Summer Economic Update: round-up

09 July 2020

Along with the flurry of measures highlighted by Rishi Sunak in relation to kickstarting the economy, and protecting and generating new jobs, the ‘Plan for Jobs 2020’ also revealed the further plans of the government to help the UK recover from the economic turmoil caused by the outbreak of coronavirus.

Some of the additional plans in place include:

  • Reduced rate of VAT for hospitality, accommodation, and attractions – From 15 July to 12 January 2021, a reduced rate of 5% VAT will be applied to supplies of food and non-alcoholic drinks from restaurants, pubs, bars, cafes and similar premises throughout the UK. This substantially lower rate will also be applied to supplies of accommodation and admission to attractions. HMRC will publish further guidance on this subject shortly
  • Eat Out to Help Out – To support approximately 130,000 businesses and to help protect the jobs of their 1.8 million staff, the government will implement the Eat Out to Help Out scheme. The intention of the scheme is to encourage people to return to eating out, and will give ever diner a 50% discount of up to £10 per head on meals at any participating eligible food service establishment. Throughout the duration of August, from Monday to Wednesday, the discount can be applied to any eat-in meal and non-alcoholic drink. Those establishments who are participating will be reimbursed in full for the 50% discount
  • Infrastructure package – At Budget 2020 in March, the government confirmed its plans to spend £640 billion on capital spending and public investment over a period of five years. Boris Johnson has more recently, in June, announced that the government will accelerate over £5 billion of infrastructure projects to assist the recovery of the economy and start to change UK infrastructure. The infrastructure and the Plan for Jobs mean that the government is accelerating £8.6 billion of capital spending. Many projects will begin earlier than previously planned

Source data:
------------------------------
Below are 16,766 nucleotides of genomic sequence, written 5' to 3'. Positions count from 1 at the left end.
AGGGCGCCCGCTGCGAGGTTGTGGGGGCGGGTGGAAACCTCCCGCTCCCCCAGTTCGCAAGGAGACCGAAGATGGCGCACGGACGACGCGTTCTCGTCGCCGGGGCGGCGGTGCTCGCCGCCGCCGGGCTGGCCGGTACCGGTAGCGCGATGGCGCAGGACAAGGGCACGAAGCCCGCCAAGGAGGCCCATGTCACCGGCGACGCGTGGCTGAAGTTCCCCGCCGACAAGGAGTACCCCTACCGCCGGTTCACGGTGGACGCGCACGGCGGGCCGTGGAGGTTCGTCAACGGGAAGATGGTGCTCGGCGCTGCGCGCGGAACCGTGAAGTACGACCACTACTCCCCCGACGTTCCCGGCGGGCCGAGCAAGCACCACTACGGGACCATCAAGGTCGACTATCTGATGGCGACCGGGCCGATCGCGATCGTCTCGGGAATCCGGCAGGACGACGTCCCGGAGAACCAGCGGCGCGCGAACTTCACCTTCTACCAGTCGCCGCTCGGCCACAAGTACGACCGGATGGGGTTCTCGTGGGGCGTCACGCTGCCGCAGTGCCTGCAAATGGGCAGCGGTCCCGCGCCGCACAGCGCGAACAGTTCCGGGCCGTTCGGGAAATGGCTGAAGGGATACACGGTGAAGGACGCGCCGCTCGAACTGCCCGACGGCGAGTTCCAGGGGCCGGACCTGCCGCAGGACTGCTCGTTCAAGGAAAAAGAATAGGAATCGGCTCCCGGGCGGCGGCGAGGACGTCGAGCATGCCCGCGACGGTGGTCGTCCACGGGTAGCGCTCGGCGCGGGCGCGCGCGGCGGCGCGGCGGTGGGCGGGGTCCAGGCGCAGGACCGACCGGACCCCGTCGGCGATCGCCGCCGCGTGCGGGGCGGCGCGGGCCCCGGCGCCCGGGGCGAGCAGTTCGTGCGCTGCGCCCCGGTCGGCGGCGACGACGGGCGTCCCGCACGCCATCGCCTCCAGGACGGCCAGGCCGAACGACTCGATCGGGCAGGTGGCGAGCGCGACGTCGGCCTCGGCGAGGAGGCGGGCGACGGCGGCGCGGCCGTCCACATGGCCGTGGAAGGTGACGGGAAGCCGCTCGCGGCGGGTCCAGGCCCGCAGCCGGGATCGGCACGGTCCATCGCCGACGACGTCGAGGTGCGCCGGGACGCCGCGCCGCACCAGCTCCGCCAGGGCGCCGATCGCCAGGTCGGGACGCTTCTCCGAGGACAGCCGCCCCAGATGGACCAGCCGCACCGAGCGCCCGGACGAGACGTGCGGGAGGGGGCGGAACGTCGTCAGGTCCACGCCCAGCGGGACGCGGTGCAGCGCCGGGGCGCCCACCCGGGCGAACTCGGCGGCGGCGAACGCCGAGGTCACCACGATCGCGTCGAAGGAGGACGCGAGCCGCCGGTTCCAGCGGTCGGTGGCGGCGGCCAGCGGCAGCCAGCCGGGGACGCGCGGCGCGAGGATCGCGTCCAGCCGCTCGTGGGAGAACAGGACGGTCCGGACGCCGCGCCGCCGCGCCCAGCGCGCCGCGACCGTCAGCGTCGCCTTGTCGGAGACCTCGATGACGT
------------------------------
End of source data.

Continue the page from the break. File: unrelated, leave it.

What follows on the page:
• Public sector and social housing decarbonisation – The government’s aim is to halve greenhouse gas emissions from the public sector by 2032. In order to achieve this and to support economic recovery, the government is investing £1 billion over the next year in a Public Sector Decarbonisation Scheme. The scheme will provide grants to public sector bodies, including both schools and hospitals, which will be used to fund energy efficiency and low carbon heat upgrades
  • Green Homes Grant  - A Green Homes Grant will be introduced by the government, which will provide at least £2 for every £1 homeowners and landlords spend on making their homes more energy efficient. There will be a limit of £5,000 per household. For those on lower incomes, the scheme will fully fund emergency measures of up to £10,000 per household. This could potentially support more than 100,000 green jobs and strengthen a supply chain vital for meeting net zero greenhouse gas emissions by 2050
  • Stamp Duty Land Tax temporary cut  - The Nil Rate Band of Residential Stamp Duty Land Tax (SDLT) will temporarily be increased from £125,000 to £500,000 in England and Northern Ireland. The dates will be from 8 July 2020 up until 31 March 2021, and will cut the tax for everyone who have paid SDLT. It means that nine out of ten individuals getting onto or moving up the property ladder will not paid SDLT at all

For an update on the government measures focused solely on protecting and creating jobs, please see the CIPP’s news article here.

CIPP comment

The CIPP welcomes the announcements in relation to how the government intends to restart the economy and to protect and create new jobs. There will be plenty to keep payroll professionals busy, but they have already shown how adaptable and flexible they are in their approach to operating the Coronavirus Job Retention Scheme (CJRS) whilst still performing business as usual tasks.

We await the Autumn Budget, which does not currently have a fixed date, for further discussion of policies that will impact on the way in which payroll is processed, and people are paid.


The information in this article is accurate at the time of publication. For all the latest information, news and resources on how the COVID-19 pandemic is affecting payroll professions, visit our Coronavirus hub.